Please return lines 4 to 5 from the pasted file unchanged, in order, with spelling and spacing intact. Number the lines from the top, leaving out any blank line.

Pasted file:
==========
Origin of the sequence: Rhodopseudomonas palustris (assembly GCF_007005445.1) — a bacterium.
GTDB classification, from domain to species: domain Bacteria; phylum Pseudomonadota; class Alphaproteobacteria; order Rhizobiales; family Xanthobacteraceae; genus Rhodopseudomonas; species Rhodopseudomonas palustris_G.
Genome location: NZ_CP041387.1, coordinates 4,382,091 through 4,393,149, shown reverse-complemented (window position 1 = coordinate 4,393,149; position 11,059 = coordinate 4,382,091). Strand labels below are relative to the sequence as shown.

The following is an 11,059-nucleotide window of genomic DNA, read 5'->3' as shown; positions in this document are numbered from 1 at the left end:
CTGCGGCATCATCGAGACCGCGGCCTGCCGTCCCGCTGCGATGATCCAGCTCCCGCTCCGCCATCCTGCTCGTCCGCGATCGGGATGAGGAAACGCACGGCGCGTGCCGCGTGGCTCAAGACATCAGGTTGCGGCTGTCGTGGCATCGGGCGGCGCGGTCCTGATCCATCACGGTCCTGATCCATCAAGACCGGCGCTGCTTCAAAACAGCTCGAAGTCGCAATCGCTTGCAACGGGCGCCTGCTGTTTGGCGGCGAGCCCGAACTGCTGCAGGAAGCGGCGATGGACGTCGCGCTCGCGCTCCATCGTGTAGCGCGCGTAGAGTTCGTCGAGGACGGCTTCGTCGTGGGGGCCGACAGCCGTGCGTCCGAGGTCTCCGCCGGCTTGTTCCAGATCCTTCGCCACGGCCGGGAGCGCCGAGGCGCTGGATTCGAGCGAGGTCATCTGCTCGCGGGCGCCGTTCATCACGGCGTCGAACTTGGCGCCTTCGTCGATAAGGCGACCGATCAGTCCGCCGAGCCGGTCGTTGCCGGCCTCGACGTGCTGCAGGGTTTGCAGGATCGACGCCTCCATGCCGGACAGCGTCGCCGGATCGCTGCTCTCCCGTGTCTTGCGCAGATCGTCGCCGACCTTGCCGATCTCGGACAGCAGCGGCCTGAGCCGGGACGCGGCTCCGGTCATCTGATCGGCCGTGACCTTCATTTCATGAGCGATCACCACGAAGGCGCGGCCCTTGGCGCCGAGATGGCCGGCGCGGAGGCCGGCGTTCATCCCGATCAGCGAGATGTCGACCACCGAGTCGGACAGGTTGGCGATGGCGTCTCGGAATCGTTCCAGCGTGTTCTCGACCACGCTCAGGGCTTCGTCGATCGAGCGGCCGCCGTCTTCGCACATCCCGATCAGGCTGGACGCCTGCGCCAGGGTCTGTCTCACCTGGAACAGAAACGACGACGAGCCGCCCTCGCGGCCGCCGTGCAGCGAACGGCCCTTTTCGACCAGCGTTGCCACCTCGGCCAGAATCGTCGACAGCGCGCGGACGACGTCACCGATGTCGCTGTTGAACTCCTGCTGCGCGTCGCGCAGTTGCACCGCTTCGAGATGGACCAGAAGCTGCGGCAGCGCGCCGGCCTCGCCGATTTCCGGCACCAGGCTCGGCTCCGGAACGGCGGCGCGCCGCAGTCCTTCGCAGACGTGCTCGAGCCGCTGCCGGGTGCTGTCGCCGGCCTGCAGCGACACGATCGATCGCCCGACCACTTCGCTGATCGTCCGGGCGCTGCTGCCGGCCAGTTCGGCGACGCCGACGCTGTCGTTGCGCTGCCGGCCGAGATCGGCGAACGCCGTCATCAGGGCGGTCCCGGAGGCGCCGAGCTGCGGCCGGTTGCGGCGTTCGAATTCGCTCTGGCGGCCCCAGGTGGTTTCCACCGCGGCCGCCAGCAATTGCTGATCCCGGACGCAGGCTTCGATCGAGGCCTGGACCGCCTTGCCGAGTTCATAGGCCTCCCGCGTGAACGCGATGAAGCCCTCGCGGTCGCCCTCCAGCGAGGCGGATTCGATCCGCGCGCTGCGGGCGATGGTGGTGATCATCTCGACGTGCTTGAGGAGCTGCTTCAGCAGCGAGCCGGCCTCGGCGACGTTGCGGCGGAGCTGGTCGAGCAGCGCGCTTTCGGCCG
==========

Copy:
The following is an 11,059-nucleotide window of genomic DNA, read 5'->3' as shown; positions in this document are numbered from 1 at the left end:
CTGCGGCATCATCGAGACCGCGGCCTGCCGTCCCGCTGCGATGATCCAGCTCCCGCTCCGCCATCCTGCTCGTCCGCGATCGGGATGAGGAAACGCACGGCGCGTGCCGCGTGGCTCAAGACATCAGGTTGCGGCTGTCGTGGCATCGGGCGGCGCGGTCCTGATCCATCACGGTCCTGATCCATCAAGACCGGCGCTGCTTCAAAACAGCTCGAAGTCGCAATCGCTTGCAACGGGCGCCTGCTGTTTGGCGGCGAGCCCGAACTGCTGCAGGAAGCGGCGATGGACGTCGCGCTCGCGCTCCATCGTGTAGCGCGCGTAGAGTTCGTCGAGGACGGCTTCGTCGTGGGGGCCGACAGCCGTGCGTCCGAGGTCTCCGCCGGCTTGTTCCAGATCCTTCGCCACGGCCGGGAGCGCCGAGGCGCTGGATTCGAGCGAGGTCATCTGCTCGCGGGCGCCGTTCATCACGGCGTCGAACTTGGCGCCTTCGTCGATAAGGCGACCGATCAGTCCGCCGAGCCGGTCGTTGCCGGCCTCGACGTGCTGCAGGGTTTGCAGGATCGACGCCTCCATGCCGGACAGCGTCGCCGGATCGCTGCTCTCCCGTGTCTTGCGCAGATCGTCGCCGACCTTGCCGATCTCGGACAGCAGCGGCCTGAGCCGGGACGCGGCTCCGGTCATCTGATCGGCCGTGACCTTCATTTCATGAGCGATCACCACGAAGGCGCGGCCCTTGGCGCCGAGATGGCCGGCGCGGAGGCCGGCGTTCATCCCGATCAGCGAGATGTCGACCACCGAGTCGGACAGGTTGGCGATGGCGTCTCGGAATCGTTCCAGCGTGTTCTCGACCACGCTCAGGGCTTCGTCGATCGAGCGGCCGCCGTCTTCGCACATCCCGATCAGGCTGGACGCCTGCGCCAGGGTCTGTCTCACCTGGAACAGAAACGACGACGAGCCGCCCTCGCGGCCGCCGTGCAGCGAACGGCCCTTTTCGACCAGCGTTGCCACCTCGGCCAGAATCGTCGACAGCGCGCGGACGACGTCACCGATGTCGCTGTTGAACTCCTGCTGCGCGTCGCGCAGTTGCACCGCTTCGAGATGGACCAGAAGCTGCGGCAGCGCGCCGGCCTCGCCGATTTCCGGCACCAGGCTCGGCTCCGGAACGGCGGCGCGCCGCAGTCCTTCGCAGACGTGCTCGAGCCGCTGCCGGGTGCTGTCGCCGGCCTGCAGCGACACGATCGATCGCCCGACCACTTCGCTGATCGTCCGGGCGCTGCTGCCGGCCAGTTCGGCGACGCCGACGCTGTCGTTGCGCTGCCGGCCGAGATCGGCGAACGCCGTCATCAGGGCGGTCCCGGAGGCGCCGAGCTGCGGCCGGTTGCGGCGTTCGAATTCGCTCTGGCGGCCCCAGGTGGTTTCCACCGCGGCCGCCAGCAATTGCTGATCCCGGACGCAGGCTTCGATCGAGGCCTGGACCGCCTTGCCGAGTTCATAGGCCTCCCGCGTGAACGCGATGAAGCCCTCGCGGTCGCCCTCCAGCGAGGCGGATTCGATCCGCGCGCTGCGGGCGATGGTGGTGATCATCTCGACGTGCTTGAGGAGCTGCTTCAGCAGCGAGCCGGCCTCGGCGACGTTGCGGCGGAGCTGGTCGAGCAGCGCGCTTTCGGCCG